The UK Tax Residence Test

16.05.14

Please note that this article is over six months old. While Blevins Franks takes care to make sure that information is accurate on the date of publication, some content may change over time. You should not rely on the accuracy of legislation and tax information in this article; take professional advice for your circumstances.

The UK’s Statutory Residence Test is now a year old. It was a welcome development after the old system and provides much more certainty. However for more complicated cases it can still be rather complex and it is important to understand the detail of the test.

The UK’s Statutory Residence Test is now a year old. It was a welcome development after the old system and provides much more certainty. However for more complicated cases it can still be rather complex and it is important to understand the detail of the test.

All British expatriates need to be aware of this test and how it applies to them. It is possible for HM Revenue & Customs (HMRC) to determine that you are UK resident, even though you believe you are resident elsewhere. The test is a definite process to determine your UK residence status – a status that applies for income tax, capital gains tax and inheritance tax purposes.

To assess your residence status, you need to work through the following three tests in order. If you are non-UK resident under the first test, the other two will not apply. If the second applies, the third is ignored.

Whether you are an ‘arriver’ or ‘leaver’ plays an important part, and this is based on your residence status the previous three years. To determine residence for years prior to 2013/2014, the old rules as set out in HMRC6 continue to apply.

Note that all references to “years” are a UK tax year, and a day in the UK is counted if you are there at midnight.

(1)    Automatic overseas test

If you meet any of the following conditions, you are automatically treated as not resident in the UK:

  • You were not resident in the UK in any of the previous three UK tax years, and are present in the UK for fewer than 46 days in the current year.
  • You were resident in one or more of the previous three years, and present for fewer than 16 days in the current year.
  • You work overseas full time and spend no more than 30 days working in the UK (work day = three or more hours), and no more than 90 days in the UK in the relevant year.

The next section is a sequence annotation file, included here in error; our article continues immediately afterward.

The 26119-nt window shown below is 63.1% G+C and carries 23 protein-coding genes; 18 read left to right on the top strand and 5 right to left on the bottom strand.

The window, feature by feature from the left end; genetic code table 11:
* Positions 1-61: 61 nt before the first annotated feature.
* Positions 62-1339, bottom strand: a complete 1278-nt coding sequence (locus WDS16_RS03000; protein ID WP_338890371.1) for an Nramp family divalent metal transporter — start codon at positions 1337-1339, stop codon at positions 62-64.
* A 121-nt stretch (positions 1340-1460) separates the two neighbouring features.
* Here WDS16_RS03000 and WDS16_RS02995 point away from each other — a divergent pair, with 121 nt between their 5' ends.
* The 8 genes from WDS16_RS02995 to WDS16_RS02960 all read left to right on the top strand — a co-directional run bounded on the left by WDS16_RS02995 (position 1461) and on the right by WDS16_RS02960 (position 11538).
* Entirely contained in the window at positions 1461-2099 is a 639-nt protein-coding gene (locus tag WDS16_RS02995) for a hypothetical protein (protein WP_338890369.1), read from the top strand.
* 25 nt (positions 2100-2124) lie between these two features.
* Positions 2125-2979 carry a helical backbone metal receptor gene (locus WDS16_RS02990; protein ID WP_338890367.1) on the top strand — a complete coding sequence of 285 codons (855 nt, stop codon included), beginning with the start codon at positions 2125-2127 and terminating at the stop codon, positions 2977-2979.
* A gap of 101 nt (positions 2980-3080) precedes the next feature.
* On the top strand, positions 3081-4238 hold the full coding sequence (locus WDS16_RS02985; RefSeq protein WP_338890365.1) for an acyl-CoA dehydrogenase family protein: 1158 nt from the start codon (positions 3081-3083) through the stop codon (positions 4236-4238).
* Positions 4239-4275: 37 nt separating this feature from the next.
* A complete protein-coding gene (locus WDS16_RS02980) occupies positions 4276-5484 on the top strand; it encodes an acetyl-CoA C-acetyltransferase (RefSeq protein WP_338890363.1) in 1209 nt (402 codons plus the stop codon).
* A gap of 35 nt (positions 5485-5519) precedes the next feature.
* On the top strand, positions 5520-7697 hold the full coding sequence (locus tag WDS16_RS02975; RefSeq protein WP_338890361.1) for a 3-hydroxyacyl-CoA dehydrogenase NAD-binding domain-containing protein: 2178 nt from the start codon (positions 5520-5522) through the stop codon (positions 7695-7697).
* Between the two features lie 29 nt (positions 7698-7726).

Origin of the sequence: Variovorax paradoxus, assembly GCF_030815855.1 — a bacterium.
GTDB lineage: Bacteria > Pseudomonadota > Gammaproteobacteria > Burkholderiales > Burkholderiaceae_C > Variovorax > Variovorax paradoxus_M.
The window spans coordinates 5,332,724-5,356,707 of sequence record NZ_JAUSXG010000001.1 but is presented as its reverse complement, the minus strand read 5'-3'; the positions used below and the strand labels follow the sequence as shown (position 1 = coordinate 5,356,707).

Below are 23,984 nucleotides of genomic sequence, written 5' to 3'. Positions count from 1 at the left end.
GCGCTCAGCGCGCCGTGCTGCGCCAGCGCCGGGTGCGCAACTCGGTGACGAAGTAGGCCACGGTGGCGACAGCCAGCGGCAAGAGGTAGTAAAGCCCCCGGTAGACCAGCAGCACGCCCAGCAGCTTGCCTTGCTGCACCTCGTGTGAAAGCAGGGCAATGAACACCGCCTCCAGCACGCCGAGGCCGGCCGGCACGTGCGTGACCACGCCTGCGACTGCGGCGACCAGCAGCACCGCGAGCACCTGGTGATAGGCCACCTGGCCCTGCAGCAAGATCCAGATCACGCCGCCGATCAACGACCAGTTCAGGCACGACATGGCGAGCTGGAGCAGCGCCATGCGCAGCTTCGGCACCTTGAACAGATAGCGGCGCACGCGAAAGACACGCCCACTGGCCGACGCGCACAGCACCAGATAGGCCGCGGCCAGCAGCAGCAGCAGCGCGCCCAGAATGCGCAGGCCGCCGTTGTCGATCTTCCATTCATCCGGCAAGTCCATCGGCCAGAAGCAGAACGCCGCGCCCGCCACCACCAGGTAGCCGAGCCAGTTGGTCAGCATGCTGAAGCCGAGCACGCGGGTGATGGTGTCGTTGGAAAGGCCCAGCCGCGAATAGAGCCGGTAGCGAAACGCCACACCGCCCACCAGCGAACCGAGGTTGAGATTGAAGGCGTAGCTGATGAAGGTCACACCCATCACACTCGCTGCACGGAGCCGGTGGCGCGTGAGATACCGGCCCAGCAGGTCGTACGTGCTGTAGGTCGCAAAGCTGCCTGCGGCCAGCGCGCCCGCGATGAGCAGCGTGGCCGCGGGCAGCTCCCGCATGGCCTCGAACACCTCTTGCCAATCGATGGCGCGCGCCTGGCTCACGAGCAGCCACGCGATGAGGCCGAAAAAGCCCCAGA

(2) Automatic residence test

You are automatically treated as resident in the UK if you meet any of the following conditions:

  • You spend at least 183 days in the UK in the current tax year.
  • Your only or main home is in the UK.
  • You work full time in the UK for at least 365 days without a significant break from work of 31 days or more, subject to certain conditions.

An “only or main home” is property available to be used by you for at least 91 days, if you have actually used it for 30 separate days or more.

(3)  Sufficient ties test

If your residence position is not determined by the above two tests, the number of days you can spend in the UK in the tax year without being UK resident depends on if you are an arriver or leaver, and the number of connecting ties you have with the UK. These are:

  • Family – spouse and/or minor children live in the UK
  • Accessible accommodation – if available to you for at least 91 days and you spend just one night there
  • Work – if you spend 40 or more days working in the UK
  • 90 days – if you spent 90 days or more in the UK in either of the two previous tax years
  • Country – if you spend more days in the UK than any other single country (only applies to ‘leavers’).

This test operates on a sliding scale, so the more ties you have with the UK, the less time you can spend onshore without becoming UK resident. Conversely, the fewer ties you have, the more days you can spend there before becoming UK resident.

There is a statutory basis for days spent in the UK due to “extraordinary circumstances”, up to a maximum of 60 days. However, this only applies where the individual has no choice and circumstances are unforeseen and beyond their control. Visiting an ill or dying relative is unlikely to be seen as a situation where there is no choice about being in the UK.

The test outlines eight circumstances in which an individual may be able to claim split year treatment. This is important if you are leaving the UK or moving back.

The UK does have a double tax treaties with countries like Spain, France, Portugal, Cyprus and Malta, but it does not provide as much protection as you may think. It is possible to be tax resident in the UK even if you have been paying taxes elsewhere

For peace of mind about your tax residency status, taxes you should be paying and where and the best tax planning for your situation, speak to a professional adviser who understands the intricacies of both UK and your local tax law and how the two interact.

25 April 2014

Tax rates, scope and reliefs may change. Any statements concerning taxation are based upon our understanding of current taxation laws and practices which are subject to change. Tax information has been summarised; an individual is advised to seek personalised advice.

Tax rates, scope and reliefs may change. Any statements concerning taxation are based upon our understanding of current taxation laws and practices which are subject to change. Tax information has been summarised; individuals should seek personalised advice.

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